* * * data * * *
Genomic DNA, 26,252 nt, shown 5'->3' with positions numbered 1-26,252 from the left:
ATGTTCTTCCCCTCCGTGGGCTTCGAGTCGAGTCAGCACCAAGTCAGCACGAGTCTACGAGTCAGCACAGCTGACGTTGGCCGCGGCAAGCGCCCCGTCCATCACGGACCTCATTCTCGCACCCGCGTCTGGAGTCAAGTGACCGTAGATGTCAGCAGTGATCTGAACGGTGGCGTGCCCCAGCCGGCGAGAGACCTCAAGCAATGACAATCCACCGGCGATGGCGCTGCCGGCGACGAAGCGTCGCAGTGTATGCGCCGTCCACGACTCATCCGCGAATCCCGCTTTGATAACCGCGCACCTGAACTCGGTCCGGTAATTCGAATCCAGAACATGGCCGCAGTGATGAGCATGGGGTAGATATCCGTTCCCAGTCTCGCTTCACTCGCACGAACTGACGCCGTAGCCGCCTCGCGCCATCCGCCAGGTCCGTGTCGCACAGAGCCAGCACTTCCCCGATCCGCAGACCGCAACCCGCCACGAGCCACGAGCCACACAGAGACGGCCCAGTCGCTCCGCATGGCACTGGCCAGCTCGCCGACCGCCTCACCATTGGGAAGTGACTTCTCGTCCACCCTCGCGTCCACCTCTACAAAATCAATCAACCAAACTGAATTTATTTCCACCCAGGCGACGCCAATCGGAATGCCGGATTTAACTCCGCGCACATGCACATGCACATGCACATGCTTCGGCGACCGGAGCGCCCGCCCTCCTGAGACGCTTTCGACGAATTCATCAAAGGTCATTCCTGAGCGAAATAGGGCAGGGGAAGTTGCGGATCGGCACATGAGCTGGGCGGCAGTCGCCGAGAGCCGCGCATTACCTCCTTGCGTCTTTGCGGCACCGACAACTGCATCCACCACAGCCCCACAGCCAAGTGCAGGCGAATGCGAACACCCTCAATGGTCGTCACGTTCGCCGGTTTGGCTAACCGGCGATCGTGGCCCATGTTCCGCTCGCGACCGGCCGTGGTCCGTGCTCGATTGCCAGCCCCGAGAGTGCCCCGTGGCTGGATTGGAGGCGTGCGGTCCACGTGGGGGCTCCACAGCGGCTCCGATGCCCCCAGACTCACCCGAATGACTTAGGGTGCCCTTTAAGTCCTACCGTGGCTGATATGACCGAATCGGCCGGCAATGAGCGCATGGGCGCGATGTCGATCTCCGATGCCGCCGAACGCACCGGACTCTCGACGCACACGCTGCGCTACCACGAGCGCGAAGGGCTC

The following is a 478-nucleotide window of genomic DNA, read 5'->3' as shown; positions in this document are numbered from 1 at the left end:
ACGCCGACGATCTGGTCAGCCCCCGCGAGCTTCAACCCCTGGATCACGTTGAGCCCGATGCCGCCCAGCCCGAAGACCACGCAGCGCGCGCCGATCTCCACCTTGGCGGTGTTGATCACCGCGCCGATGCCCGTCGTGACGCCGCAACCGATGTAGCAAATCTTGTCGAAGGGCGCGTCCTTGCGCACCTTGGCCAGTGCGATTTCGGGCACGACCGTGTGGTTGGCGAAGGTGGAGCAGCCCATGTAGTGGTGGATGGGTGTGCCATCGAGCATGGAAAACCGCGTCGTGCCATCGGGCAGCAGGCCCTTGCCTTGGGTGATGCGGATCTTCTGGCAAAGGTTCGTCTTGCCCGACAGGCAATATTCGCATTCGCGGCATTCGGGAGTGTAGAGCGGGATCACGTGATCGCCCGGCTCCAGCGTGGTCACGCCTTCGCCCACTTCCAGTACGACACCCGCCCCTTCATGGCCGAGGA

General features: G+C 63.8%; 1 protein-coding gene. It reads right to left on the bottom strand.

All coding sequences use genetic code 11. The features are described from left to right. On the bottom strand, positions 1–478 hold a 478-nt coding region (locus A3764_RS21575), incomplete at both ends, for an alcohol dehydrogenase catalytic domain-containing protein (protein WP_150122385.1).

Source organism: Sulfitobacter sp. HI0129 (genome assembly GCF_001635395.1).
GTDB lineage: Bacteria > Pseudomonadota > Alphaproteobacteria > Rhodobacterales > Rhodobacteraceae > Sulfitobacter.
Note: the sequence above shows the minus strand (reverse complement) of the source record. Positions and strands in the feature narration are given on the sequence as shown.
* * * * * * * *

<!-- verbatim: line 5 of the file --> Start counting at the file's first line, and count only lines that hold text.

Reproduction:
General features: G+C 63.8%; 1 protein-coding gene. It reads right to left on the bottom strand.